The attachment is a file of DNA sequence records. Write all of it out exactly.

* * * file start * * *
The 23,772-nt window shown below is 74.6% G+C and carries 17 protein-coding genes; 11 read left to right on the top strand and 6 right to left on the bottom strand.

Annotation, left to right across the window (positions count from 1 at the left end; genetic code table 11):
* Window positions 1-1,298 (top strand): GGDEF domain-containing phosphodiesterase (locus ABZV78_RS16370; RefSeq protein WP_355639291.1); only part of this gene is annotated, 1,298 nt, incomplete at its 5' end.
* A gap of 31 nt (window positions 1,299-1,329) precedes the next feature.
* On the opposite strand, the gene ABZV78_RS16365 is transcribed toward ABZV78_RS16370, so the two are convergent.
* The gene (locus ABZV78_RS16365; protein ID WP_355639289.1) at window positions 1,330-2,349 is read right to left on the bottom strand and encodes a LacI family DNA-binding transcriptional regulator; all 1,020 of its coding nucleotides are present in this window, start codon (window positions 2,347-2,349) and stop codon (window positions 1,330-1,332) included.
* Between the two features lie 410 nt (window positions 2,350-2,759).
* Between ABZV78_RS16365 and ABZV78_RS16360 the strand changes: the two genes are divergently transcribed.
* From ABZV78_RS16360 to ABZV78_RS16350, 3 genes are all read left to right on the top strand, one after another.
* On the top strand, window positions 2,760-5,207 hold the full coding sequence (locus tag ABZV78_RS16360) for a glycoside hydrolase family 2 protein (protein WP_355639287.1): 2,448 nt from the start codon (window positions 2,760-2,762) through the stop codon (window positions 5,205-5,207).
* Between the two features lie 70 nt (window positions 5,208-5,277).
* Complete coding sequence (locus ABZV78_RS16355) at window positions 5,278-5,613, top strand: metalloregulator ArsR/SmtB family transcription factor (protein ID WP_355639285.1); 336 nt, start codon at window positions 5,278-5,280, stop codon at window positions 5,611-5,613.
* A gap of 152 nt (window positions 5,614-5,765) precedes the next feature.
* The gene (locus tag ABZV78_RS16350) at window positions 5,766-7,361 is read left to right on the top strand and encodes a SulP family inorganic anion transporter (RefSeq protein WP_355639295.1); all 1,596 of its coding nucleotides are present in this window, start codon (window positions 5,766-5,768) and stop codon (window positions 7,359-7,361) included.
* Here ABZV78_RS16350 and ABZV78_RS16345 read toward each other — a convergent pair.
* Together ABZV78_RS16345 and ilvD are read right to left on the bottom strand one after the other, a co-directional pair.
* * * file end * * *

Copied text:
The 23,772-nt window shown below is 74.6% G+C and carries 17 protein-coding genes; 11 read left to right on the top strand and 6 right to left on the bottom strand.

Annotation, left to right across the window (positions count from 1 at the left end; genetic code table 11):
* Window positions 1-1,298 (top strand): GGDEF domain-containing phosphodiesterase (locus ABZV78_RS16370; RefSeq protein WP_355639291.1); only part of this gene is annotated, 1,298 nt, incomplete at its 5' end.
* A gap of 31 nt (window positions 1,299-1,329) precedes the next feature.
* On the opposite strand, the gene ABZV78_RS16365 is transcribed toward ABZV78_RS16370, so the two are convergent.
* The gene (locus ABZV78_RS16365; protein ID WP_355639289.1) at window positions 1,330-2,349 is read right to left on the bottom strand and encodes a LacI family DNA-binding transcriptional regulator; all 1,020 of its coding nucleotides are present in this window, start codon (window positions 2,347-2,349) and stop codon (window positions 1,330-1,332) included.
* Between the two features lie 410 nt (window positions 2,350-2,759).
* Between ABZV78_RS16365 and ABZV78_RS16360 the strand changes: the two genes are divergently transcribed.
* From ABZV78_RS16360 to ABZV78_RS16350, 3 genes are all read left to right on the top strand, one after another.
* On the top strand, window positions 2,760-5,207 hold the full coding sequence (locus tag ABZV78_RS16360) for a glycoside hydrolase family 2 protein (protein WP_355639287.1): 2,448 nt from the start codon (window positions 2,760-2,762) through the stop codon (window positions 5,205-5,207).
* Between the two features lie 70 nt (window positions 5,208-5,277).
* Complete coding sequence (locus ABZV78_RS16355) at window positions 5,278-5,613, top strand: metalloregulator ArsR/SmtB family transcription factor (protein ID WP_355639285.1); 336 nt, start codon at window positions 5,278-5,280, stop codon at window positions 5,611-5,613.
* A gap of 152 nt (window positions 5,614-5,765) precedes the next feature.
* The gene (locus tag ABZV78_RS16350) at window positions 5,766-7,361 is read left to right on the top strand and encodes a SulP family inorganic anion transporter (RefSeq protein WP_355639295.1); all 1,596 of its coding nucleotides are present in this window, start codon (window positions 5,766-5,768) and stop codon (window positions 7,359-7,361) included.
* Here ABZV78_RS16350 and ABZV78_RS16345 read toward each other — a convergent pair.
* Together ABZV78_RS16345 and ilvD are read right to left on the bottom strand one after the other, a co-directional pair.